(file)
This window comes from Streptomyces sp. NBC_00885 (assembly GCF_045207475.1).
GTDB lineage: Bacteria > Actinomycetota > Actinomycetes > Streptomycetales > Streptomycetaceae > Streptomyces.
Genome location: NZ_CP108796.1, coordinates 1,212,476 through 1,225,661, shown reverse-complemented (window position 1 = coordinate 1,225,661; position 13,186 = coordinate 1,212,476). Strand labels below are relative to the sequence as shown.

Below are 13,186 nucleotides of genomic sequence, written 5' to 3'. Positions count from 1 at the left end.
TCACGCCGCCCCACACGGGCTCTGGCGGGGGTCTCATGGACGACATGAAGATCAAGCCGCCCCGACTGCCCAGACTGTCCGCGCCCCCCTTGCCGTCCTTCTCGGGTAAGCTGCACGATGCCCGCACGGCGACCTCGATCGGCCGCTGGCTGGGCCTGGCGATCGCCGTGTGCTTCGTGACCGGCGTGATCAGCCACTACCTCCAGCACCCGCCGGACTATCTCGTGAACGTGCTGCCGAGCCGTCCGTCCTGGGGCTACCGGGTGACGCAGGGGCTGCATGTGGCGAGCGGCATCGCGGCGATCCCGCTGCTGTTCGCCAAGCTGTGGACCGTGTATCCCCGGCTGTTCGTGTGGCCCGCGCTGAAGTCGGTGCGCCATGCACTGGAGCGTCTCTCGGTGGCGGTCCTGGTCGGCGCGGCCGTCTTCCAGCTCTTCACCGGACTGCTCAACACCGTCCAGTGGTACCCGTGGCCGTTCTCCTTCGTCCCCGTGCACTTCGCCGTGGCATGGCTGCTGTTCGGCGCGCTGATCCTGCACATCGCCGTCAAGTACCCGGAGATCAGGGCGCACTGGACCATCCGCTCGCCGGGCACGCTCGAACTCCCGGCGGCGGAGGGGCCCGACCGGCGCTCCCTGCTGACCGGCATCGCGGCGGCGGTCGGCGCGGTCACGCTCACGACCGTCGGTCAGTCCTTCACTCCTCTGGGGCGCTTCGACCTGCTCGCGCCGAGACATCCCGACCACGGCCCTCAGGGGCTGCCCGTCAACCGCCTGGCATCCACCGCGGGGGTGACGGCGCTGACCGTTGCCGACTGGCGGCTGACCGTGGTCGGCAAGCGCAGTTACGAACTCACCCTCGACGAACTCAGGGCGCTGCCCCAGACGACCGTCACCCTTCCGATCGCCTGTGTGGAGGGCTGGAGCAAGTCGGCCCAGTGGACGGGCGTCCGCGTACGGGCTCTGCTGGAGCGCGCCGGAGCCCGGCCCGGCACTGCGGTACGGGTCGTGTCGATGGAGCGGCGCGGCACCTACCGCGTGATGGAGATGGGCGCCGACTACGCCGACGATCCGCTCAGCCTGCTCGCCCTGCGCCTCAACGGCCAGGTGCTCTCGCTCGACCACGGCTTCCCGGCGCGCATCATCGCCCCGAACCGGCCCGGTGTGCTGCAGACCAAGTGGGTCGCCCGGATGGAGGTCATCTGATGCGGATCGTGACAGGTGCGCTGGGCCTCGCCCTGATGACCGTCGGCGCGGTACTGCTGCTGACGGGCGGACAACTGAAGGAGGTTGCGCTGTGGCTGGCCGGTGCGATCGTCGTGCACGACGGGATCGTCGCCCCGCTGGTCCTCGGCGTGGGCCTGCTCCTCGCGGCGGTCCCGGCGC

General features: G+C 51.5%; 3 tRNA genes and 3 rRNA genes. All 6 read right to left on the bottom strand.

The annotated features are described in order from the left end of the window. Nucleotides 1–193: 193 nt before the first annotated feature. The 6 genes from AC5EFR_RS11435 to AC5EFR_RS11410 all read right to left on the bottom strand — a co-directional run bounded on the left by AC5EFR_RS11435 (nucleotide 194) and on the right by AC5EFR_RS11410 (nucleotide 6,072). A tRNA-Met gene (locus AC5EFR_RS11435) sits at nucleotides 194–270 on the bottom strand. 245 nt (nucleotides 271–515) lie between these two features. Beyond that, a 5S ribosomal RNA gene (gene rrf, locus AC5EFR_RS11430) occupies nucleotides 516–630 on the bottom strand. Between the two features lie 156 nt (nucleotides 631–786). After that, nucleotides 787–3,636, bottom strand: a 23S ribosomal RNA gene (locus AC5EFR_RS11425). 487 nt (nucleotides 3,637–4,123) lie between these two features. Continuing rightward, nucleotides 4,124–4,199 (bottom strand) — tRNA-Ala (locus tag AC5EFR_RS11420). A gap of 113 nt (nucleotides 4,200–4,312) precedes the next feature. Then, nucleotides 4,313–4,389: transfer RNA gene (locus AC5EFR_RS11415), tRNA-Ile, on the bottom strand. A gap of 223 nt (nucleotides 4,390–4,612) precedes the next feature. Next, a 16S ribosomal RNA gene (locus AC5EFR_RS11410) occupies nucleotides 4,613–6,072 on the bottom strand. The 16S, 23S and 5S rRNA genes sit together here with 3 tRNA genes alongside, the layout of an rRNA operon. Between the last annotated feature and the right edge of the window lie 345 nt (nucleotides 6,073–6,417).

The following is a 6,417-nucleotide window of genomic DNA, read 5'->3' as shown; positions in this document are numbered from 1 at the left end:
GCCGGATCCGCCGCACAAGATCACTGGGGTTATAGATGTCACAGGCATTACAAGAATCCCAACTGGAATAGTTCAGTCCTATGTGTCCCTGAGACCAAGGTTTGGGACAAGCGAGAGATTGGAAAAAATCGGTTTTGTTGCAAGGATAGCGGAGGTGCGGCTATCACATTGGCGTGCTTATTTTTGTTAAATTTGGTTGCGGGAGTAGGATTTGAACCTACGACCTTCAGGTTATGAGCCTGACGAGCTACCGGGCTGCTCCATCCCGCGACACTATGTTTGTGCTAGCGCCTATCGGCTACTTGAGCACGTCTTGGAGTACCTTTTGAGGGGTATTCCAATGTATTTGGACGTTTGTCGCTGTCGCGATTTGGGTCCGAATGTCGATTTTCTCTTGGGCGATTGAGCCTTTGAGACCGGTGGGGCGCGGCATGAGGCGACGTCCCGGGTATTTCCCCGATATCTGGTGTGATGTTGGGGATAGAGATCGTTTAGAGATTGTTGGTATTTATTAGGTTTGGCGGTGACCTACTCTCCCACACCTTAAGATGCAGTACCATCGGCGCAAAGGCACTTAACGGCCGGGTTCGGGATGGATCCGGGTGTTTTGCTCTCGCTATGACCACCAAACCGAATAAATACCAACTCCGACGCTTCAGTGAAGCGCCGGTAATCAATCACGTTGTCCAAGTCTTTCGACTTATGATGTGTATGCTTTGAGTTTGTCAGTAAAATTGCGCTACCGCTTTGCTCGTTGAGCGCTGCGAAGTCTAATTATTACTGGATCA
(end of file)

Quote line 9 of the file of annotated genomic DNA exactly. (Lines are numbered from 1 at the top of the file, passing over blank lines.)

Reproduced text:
GCCGGATCCGCCGCACAAGATCACTGGGGTTATAGATGTCACAGGCATTACAAGAATCCCAACTGGAATAGTTCAGTCCTATGTGTCCCTGAGACCAAGGTTTGGGACAAGCGAGAGATTGGAAAAAATCGGTTTTGTTGCAAGGATAGCGGAGGTGCGGCTATCACATTGGCGTGCTTATTTTTGTTAAATTTGGTTGCGGGAGTAGGATTTGAACCTACGACCTTCAGGTTATGAGCCTGACGAGCTACCGGGCTGCTCCATCCCGCGACACTATGTTTGTGCTAGCGCCTATCGGCTACTTGAGCACGTCTTGGAGTACCTTTTGAGGGGTATTCCAATGTATTTGGACGTTTGTCGCTGTCGCGATTTGGGTCCGAATGTCGATTTTCTCTTGGGCGATTGAGCCTTTGAGACCGGTGGGGCGCGGCATGAGGCGACGTCCCGGGTATTTCCCCGATATCTGGTGTGATGTTGGGGATAGAGATCGTTTAGAGATTGTTGGTATTTATTAGGTTTGGCGGTGACCTACTCTCCCACACCTTAAGATGCAGTACCATCGGCGCAAAGGCACTTAACGGCCGGGTTCGGGATGGATCCGGGTGTTTTGCTCTCGCTATGACCACCAAACCGAATAAATACCAACTCCGACGCTTCAGTGAAGCGCCGGTAATCAATCACGTTGTCCAAGTCTTTCGACTTATGATGTGTATGCTTTGAGTTTGTCAGTAAAATTGCGCTACCGCTTTGCTCGTTGAGCGCTGCGAAGTCTAATTATTACTGGATCA